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Seattle Police Failed to Respond to Drivers’ Repeated 911 Calls in DUI Car Crash

Posted by Aaron J. Wolff | Mar 02, 2016 | 0 Comments

Seattle drivers involved in a January 2016 car crash were left upset and and frustrated after making numerous 911 phone calls that yielded no response from Seattle Police.  The drivers alerted 911 dispatchers that they believed the person responsible for the accident was under the influence of alcohol and expressed concerns that he could hurt or even kill others if he left the scene.

The accident occurred around 5:50 p.m., when a four-door sedan drove through a right-turn only lane and crashed into Mariann Oxford's Toyota truck.  Oxford made her first 911 call shortly thereafter, explaining that she was involved in an accident and that her vehicle could not be moved, causing traffic to be blocked. Two witnesses also called 911 to report the accident at around the same time Oxford called.

A third witness, Jennifer Aspelund, stopped to leave her contact information, but decided to stick around when she encountered the intoxicated driver and reported that she could smell alcohol emanating from the driver.  After ten minutes, police still had not arrived to the scene of the accident.  Despite the other 911 calls already placed, Aspelund called again to declare that “... I actually saw the accident happen and this guy appears to be very drunk. And he is kind of wanting to leave, and his car is smashed.”

Oxford later called 911 at 6:16 p.m., and the dispatcher recognized her voice, but cautioned her by stating, “I'm not able to say how long it's going to take ma'am but we do have the call in.”  Aspelund decided to dial 911 at 6:48 p.m. after nearly an hour passing since the accident, expressing the urgency of the situation.

In a surprising twist of events, Aspelund and Oxford suggested that the DUI suspect phone the police.  The man agreed and called, telling the dispatcher he was involved in a car accident.  The dispatcher responded by stating, “if both drivers have Washington licenses and proof of insurance, it's not required to see an officer.” Despite this advice, the suspect did not leave the scene.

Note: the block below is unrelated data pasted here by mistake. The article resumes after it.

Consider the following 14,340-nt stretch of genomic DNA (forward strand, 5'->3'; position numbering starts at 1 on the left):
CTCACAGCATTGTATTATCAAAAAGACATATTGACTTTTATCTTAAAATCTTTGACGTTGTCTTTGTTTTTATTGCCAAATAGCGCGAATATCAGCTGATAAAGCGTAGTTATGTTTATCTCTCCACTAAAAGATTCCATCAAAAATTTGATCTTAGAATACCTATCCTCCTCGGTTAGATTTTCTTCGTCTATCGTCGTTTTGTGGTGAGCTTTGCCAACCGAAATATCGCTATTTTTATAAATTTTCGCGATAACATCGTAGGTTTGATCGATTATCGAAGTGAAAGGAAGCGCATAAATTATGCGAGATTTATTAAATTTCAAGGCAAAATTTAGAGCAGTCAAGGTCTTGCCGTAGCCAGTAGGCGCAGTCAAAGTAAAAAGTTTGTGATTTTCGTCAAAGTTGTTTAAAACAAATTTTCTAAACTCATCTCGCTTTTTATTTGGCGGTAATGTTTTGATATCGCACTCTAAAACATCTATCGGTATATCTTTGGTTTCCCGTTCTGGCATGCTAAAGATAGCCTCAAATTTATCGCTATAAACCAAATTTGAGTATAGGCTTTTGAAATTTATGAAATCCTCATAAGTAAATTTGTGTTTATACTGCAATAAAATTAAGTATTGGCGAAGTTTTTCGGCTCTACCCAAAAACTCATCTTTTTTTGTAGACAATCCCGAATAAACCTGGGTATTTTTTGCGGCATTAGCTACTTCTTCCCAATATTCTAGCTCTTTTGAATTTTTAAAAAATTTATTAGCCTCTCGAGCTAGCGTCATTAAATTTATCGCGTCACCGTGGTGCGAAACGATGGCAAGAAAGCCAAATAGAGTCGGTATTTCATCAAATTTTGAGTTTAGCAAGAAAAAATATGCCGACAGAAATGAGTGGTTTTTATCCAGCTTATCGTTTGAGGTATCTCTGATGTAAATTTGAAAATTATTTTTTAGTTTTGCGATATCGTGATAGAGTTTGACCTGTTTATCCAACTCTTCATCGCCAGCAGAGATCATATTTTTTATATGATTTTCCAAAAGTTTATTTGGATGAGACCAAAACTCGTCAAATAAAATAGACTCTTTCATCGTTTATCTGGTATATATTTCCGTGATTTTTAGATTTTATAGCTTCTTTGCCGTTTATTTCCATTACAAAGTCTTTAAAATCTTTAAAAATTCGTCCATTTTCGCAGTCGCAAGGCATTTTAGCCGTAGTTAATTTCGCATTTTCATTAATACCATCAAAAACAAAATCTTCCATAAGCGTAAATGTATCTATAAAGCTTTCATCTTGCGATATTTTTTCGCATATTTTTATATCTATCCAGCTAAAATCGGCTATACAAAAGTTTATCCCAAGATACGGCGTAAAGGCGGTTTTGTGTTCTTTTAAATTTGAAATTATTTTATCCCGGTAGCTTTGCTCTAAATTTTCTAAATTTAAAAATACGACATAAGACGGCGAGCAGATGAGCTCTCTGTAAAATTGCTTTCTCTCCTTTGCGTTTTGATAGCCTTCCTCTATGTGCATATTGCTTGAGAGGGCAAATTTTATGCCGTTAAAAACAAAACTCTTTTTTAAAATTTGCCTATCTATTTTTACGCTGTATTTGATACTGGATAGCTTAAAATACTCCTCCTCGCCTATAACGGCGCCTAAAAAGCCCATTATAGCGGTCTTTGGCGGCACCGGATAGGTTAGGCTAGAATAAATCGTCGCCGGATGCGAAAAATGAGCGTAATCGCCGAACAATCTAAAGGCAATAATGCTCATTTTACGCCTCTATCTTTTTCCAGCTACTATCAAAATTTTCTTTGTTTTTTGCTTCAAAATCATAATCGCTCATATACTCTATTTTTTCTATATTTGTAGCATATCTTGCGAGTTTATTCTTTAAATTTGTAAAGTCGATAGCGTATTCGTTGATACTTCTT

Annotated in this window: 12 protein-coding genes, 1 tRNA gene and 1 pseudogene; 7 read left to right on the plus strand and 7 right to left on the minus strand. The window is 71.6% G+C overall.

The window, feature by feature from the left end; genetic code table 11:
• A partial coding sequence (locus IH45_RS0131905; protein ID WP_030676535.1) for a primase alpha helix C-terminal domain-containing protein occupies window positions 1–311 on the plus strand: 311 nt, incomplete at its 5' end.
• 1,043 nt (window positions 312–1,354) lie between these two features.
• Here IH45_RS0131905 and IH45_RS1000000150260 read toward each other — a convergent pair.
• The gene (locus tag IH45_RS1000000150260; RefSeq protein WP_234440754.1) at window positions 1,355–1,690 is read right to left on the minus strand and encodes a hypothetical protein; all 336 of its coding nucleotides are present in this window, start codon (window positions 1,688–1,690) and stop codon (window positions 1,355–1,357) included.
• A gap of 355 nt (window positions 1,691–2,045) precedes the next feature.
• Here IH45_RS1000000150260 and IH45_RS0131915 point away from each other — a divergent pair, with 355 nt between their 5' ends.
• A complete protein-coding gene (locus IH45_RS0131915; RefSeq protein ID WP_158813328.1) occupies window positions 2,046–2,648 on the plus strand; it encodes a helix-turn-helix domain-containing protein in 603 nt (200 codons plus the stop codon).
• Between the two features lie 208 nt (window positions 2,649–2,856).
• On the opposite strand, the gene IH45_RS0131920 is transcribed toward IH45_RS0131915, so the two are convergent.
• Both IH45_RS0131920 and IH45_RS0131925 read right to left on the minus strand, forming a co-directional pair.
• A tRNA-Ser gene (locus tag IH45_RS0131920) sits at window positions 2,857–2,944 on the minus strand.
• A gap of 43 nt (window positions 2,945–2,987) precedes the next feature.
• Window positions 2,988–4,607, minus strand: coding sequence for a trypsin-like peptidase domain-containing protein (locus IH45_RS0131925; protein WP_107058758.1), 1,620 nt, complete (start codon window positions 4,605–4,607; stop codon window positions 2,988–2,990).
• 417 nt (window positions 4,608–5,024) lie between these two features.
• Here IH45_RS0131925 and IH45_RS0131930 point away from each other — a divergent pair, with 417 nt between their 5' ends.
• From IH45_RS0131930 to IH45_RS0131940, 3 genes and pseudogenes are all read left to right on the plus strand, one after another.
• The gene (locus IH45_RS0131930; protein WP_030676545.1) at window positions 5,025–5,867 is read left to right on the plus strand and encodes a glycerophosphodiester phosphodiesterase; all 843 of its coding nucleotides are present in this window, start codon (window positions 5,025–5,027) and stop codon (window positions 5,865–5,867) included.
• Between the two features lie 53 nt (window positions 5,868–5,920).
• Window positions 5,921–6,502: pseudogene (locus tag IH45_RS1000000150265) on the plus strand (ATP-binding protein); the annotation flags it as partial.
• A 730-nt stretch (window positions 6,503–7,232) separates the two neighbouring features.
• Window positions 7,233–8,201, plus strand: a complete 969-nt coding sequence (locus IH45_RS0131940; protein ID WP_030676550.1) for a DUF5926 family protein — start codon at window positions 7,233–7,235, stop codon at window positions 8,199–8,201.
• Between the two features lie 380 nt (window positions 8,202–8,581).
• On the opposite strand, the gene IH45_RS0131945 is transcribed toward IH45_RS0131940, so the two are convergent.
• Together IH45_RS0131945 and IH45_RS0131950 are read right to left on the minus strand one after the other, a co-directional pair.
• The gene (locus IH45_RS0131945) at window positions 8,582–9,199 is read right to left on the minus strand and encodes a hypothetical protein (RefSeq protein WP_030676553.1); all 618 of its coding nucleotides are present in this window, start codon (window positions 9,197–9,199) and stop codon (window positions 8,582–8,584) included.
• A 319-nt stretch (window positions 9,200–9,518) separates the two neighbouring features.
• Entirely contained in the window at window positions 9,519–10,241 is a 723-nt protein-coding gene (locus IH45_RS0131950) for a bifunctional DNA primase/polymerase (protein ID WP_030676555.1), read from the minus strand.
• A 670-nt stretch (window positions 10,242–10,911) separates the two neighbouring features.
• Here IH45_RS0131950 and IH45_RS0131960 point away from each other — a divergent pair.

After a handful of more calls to police dispatch, Oxford and Aspelund finally gave up on Seattle Police and called the Washington State Patrol -- leading to a state trooper arriving on the scene within just a few minutes of the phone call.  The trooper administered a field sobriety test on the perpetrator of the accident, who failed the test.  The trooper's report cited that the man's eyes as watery and bloodshot and that he showed signs of poor coordination and slurred speech.  A portable test revealed his blood alcohol concentration to measure .111 and tests taken at the precinct reported .098 and .099 -- both registering above the legal limit of .08.  

Seattle Police Department's Analysis of the DUI Incident

Sean O'Donnell, SPD's North Precinct commander acknowledged the lack of response by officers, stating the inaction was “inexcusable” and that he is reviewing the situation, searching for what went wrong, and has promised to fix the issue.  O'Donnell speculated the lengthy wait-time was caused by the downgrading of priority of the collision after the vehicles were moved out of the flow of traffic, the fact that it was a busy night for officers, and that officers were already responding to many serious calls including a collision rollover, a suicide, and a death, among others.

Still, records of the 911 incident log reveal that during the nearly four hour window that Oxford and Aspelund were waiting, North Precinct officers responded to minor issues including a car prowl, theft of a license plate, and illegal dumping.  SPD Chief Kathleen O'Toole issued a statement to King 5 News, expressing that it is “unacceptable when our department fails to respond to a call for service” as it did in this DUI incident, and further showed a desire to fix the “fundamentally broken [911 Center] system”.  She will be sending the incident to the “Office of Professional Accountability for further review and investigation.”

If you have been arrested by Seattle Police, Washington State Troopers, or any other Washington law enforcement for DUI, do not attempt to navigate the criminal justice system alone.  Police Departments are often overworked -- leading to the possibility of errors during an arrest, the breath or blood testing process, or other procedures.  As an experienced Seattle DUI defense attorney, I will educate you of your rights and analyze the facts of your case, and work tirelessly to ensure the best possible outcome in your case.

About the Author

Aaron J. Wolff

A former DUI prosecutor, Aaron Wolff has over 16 years of experience in representing people accused of DUI and is recognized as one of the leading defense lawyers in Washington State. His relentless and passionate advocacy has lead to superb ratings and outstanding reviews from former clients.

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